Toronto Housing Values 1973 - 2009

Ever Wonder How Houses Prices Have Changed Over The Years???  Well Take a look…
 
Year  Average Price 
1973  $ 40,605.00
1974  $ 52,806.00
1975  $ 57,581.00
1976  $ 61,389.00
1977  $ 64,559.00
1978  $ 67,333.00
1979  $ 70,830.00
1980  $ 75,694.00
1981  $ 90,203.00
1982  $ 95,496.00
1983  $ 101,626.00
1984  $ 102,318.00
1985  $ 109,094.00
1986  $ 138,925.00
1987  $ 189,105.00
1988  $ 229,635.00
1989  $ 273,698.00
1990  $ 255,020.00
1991  $ 234,313.00
1992  $ 214,971.00
1993  $ 206,490.00
1994  $208,921.00
1995  $ 203,028.00
1996  $ 198,150.00
1997  $ 211,307.00
1998  $ 216,815.00
1999  $ 228,372.00
2000  $ 243,255.00
2001  $ 251,508.00
2002  $ 275,371.00
2003  $ 293,067.00
2004  $ 315,231.00
2005  $ 335,907.00
2006  $ 351,941.00
2007  $ 376,236.00

The average price for September 2009 transactions was $406,877 – up by 10% compared to September 2008!

“Canada’s housing market has taken its cue more from the Great Houdini than the bear (economist Noriel)Roubini, fully escaping from the clutches of a potentially lengthy, harsh downturn,” said BMO Capital Markets deputy chief economist Doug Porter. “Record-low borrowing costs combined with the growing realization that the economic storm is passing have fuelled the remarkable turnaround. However, the gaudy sales growth will be tough to maintain now that prices are moving higher again.”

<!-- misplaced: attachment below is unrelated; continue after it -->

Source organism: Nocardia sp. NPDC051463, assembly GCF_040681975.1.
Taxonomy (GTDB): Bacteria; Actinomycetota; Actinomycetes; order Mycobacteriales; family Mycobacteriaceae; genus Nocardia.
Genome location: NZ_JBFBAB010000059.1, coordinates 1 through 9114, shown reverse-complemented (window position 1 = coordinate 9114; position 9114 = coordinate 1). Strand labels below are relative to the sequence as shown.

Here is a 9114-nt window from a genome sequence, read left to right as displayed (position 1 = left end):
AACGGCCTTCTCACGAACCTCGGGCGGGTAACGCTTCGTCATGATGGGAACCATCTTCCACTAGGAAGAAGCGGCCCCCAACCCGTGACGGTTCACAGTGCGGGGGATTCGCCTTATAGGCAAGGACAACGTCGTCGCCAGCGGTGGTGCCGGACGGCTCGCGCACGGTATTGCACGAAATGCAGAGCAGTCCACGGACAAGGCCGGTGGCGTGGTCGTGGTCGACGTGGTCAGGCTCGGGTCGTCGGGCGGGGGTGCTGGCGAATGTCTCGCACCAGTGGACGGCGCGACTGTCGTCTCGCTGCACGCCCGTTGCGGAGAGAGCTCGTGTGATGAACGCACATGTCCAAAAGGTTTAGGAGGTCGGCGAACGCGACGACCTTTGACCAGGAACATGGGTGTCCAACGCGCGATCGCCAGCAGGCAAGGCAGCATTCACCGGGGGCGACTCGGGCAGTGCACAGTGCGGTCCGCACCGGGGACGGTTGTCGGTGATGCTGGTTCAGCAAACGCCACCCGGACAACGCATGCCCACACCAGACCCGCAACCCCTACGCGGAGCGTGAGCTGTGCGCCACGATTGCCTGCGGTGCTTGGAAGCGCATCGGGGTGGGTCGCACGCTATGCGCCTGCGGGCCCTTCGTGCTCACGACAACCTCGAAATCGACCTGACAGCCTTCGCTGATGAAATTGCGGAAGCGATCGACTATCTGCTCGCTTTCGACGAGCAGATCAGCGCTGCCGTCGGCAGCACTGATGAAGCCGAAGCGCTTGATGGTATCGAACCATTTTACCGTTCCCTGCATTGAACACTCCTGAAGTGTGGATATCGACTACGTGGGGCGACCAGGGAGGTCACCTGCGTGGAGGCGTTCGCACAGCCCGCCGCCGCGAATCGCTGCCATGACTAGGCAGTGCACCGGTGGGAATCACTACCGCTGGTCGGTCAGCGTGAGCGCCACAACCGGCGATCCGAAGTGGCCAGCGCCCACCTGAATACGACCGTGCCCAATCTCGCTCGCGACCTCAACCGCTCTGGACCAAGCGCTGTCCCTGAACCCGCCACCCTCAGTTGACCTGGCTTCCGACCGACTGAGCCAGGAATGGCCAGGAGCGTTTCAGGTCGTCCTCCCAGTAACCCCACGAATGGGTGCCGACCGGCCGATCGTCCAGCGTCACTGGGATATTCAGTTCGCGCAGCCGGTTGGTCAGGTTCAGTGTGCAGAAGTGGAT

Resale activity rose in three quarters of local markets. Year-over-year gains of 117 per cent in Vancouver, 27 per cent in Toronto, 17 per cent in Calgary, and nine per cent in Montreal contributed most to the national increase in activity. Edmonton rose 8.6 per cent. August marks the third consecutive month in which year-over-year sales rose by more than 15 per cent, CREA said.

Prices also rose, although they were skewed higher by growing demand in Canada’s more expensive housing markets. The national average price rose 11.3 per cent from a year ago to $324,779 in August, CREA said.

A market-weighted average shows a more modest 5.3-per-cent year-over-year rise in average prices.

“On balance, given the recent unbelievable strength in the Canadian housing market, the modest downshift in sales in August should not be seen as anything other than a brief respite in what has been a remarkable recovery in the sector,” said TD Securities economics strategist Millan Mulraine. “Even so, we believe that Canadian housing market activity in the coming months will be relatively tepid as the sector consolidates the gains made since January.”

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